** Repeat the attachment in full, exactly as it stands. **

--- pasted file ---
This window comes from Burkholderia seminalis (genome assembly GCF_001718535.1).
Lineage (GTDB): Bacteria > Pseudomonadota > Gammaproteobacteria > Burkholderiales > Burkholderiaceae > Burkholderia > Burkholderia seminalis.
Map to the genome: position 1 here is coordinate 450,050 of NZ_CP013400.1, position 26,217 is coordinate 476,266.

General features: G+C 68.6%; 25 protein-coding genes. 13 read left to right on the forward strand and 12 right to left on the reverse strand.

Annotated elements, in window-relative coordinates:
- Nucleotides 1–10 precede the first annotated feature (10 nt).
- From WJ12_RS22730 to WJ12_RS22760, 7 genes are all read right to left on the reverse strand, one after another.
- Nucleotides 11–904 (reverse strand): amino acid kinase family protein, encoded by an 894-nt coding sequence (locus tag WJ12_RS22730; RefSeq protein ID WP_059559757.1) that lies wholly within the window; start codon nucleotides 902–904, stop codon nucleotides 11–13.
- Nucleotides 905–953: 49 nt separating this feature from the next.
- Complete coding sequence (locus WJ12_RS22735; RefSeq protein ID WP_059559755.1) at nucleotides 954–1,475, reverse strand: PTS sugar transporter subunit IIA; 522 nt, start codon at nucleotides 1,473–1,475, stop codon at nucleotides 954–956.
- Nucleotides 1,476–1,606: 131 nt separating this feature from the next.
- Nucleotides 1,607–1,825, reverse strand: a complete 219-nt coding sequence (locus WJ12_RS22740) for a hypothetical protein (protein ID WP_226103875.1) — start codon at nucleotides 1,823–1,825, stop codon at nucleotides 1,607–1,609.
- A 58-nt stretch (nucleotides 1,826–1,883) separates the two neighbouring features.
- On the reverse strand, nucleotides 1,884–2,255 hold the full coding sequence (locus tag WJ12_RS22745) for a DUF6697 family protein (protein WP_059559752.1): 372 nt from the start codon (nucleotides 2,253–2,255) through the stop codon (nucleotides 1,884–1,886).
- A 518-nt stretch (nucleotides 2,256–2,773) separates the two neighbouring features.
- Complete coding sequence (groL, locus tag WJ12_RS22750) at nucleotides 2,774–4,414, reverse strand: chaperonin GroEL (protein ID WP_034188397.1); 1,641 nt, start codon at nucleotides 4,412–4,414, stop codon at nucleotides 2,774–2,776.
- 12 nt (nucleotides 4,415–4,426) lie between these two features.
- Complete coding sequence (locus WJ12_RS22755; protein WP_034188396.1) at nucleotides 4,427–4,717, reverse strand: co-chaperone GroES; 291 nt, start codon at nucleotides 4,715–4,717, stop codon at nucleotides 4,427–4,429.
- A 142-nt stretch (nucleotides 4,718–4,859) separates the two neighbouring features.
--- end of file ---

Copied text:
This window comes from Burkholderia seminalis (genome assembly GCF_001718535.1).
Lineage (GTDB): Bacteria > Pseudomonadota > Gammaproteobacteria > Burkholderiales > Burkholderiaceae > Burkholderia > Burkholderia seminalis.
Map to the genome: position 1 here is coordinate 450,050 of NZ_CP013400.1, position 26,217 is coordinate 476,266.

General features: G+C 68.6%; 25 protein-coding genes. 13 read left to right on the forward strand and 12 right to left on the reverse strand.

Annotated elements, in window-relative coordinates:
- Nucleotides 1–10 precede the first annotated feature (10 nt).
- From WJ12_RS22730 to WJ12_RS22760, 7 genes are all read right to left on the reverse strand, one after another.
- Nucleotides 11–904 (reverse strand): amino acid kinase family protein, encoded by an 894-nt coding sequence (locus tag WJ12_RS22730; RefSeq protein ID WP_059559757.1) that lies wholly within the window; start codon nucleotides 902–904, stop codon nucleotides 11–13.
- Nucleotides 905–953: 49 nt separating this feature from the next.
- Complete coding sequence (locus WJ12_RS22735; RefSeq protein ID WP_059559755.1) at nucleotides 954–1,475, reverse strand: PTS sugar transporter subunit IIA; 522 nt, start codon at nucleotides 1,473–1,475, stop codon at nucleotides 954–956.
- Nucleotides 1,476–1,606: 131 nt separating this feature from the next.
- Nucleotides 1,607–1,825, reverse strand: a complete 219-nt coding sequence (locus WJ12_RS22740) for a hypothetical protein (protein ID WP_226103875.1) — start codon at nucleotides 1,823–1,825, stop codon at nucleotides 1,607–1,609.
- A 58-nt stretch (nucleotides 1,826–1,883) separates the two neighbouring features.
- On the reverse strand, nucleotides 1,884–2,255 hold the full coding sequence (locus tag WJ12_RS22745) for a DUF6697 family protein (protein WP_059559752.1): 372 nt from the start codon (nucleotides 2,253–2,255) through the stop codon (nucleotides 1,884–1,886).
- A 518-nt stretch (nucleotides 2,256–2,773) separates the two neighbouring features.
- Complete coding sequence (groL, locus tag WJ12_RS22750) at nucleotides 2,774–4,414, reverse strand: chaperonin GroEL (protein ID WP_034188397.1); 1,641 nt, start codon at nucleotides 4,412–4,414, stop codon at nucleotides 2,774–2,776.
- 12 nt (nucleotides 4,415–4,426) lie between these two features.
- Complete coding sequence (locus WJ12_RS22755; protein WP_034188396.1) at nucleotides 4,427–4,717, reverse strand: co-chaperone GroES; 291 nt, start codon at nucleotides 4,715–4,717, stop codon at nucleotides 4,427–4,429.
- A 142-nt stretch (nucleotides 4,718–4,859) separates the two neighbouring features.